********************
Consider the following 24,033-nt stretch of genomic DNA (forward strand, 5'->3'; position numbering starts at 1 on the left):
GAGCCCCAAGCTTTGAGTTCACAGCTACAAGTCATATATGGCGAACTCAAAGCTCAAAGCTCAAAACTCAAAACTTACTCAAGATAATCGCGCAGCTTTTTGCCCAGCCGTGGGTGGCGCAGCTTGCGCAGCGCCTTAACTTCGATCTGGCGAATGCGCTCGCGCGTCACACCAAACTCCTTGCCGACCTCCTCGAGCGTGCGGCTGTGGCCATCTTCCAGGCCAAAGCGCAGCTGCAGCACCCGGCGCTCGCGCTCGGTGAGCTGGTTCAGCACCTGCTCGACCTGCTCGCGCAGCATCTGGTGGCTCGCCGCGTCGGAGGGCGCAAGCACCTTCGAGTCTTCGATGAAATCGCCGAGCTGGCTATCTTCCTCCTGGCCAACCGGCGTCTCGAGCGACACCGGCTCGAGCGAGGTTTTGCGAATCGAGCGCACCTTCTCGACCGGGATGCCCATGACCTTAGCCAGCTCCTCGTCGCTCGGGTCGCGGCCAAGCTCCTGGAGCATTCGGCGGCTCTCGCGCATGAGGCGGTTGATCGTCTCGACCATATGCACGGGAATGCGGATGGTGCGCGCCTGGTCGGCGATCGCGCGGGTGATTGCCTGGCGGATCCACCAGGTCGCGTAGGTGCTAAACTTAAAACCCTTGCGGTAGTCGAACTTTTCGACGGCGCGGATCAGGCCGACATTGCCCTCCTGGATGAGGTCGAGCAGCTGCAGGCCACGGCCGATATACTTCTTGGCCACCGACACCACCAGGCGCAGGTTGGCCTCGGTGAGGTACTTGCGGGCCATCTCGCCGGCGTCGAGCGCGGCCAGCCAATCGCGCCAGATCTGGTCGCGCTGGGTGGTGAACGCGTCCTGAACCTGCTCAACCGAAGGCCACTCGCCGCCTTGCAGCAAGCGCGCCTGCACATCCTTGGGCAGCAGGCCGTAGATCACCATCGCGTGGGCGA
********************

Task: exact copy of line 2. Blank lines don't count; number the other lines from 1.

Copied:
GAGCCCCAAGCTTTGAGTTCACAGCTACAAGTCATATATGGCGAACTCAAAGCTCAAAGCTCAAAACTCAAAACTTACTCAAGATAATCGCGCAGCTTTTTGCCCAGCCGTGGGTGGCGCAGCTTGCGCAGCGCCTTAACTTCGATCTGGCGAATGCGCTCGCGCGTCACACCAAACTCCTTGCCGACCTCCTCGAGCGTGCGGCTGTGGCCATCTTCCAGGCCAAAGCGCAGCTGCAGCACCCGGCGCTCGCGCTCGGTGAGCTGGTTCAGCACCTGCTCGACCTGCTCGCGCAGCATCTGGTGGCTCGCCGCGTCGGAGGGCGCAAGCACCTTCGAGTCTTCGATGAAATCGCCGAGCTGGCTATCTTCCTCCTGGCCAACCGGCGTCTCGAGCGACACCGGCTCGAGCGAGGTTTTGCGAATCGAGCGCACCTTCTCGACCGGGATGCCCATGACCTTAGCCAGCTCCTCGTCGCTCGGGTCGCGGCCAAGCTCCTGGAGCATTCGGCGGCTCTCGCGCATGAGGCGGTTGATCGTCTCGACCATATGCACGGGAATGCGGATGGTGCGCGCCTGGTCGGCGATCGCGCGGGTGATTGCCTGGCGGATCCACCAGGTCGCGTAGGTGCTAAACTTAAAACCCTTGCGGTAGTCGAACTTTTCGACGGCGCGGATCAGGCCGACATTGCCCTCCTGGATGAGGTCGAGCAGCTGCAGGCCACGGCCGATATACTTCTTGGCCACCGACACCACCAGGCGCAGGTTGGCCTCGGTGAGGTACTTGCGGGCCATCTCGCCGGCGTCGAGCGCGGCCAGCCAATCGCGCCAGATCTGGTCGCGCTGGGTGGTGAACGCGTCCTGAACCTGCTCAACCGAAGGCCACTCGCCGCCTTGCAGCAAGCGCGCCTGCACATCCTTGGGCAGCAGGCCGTAGATCACCATCGCGTGGGCGA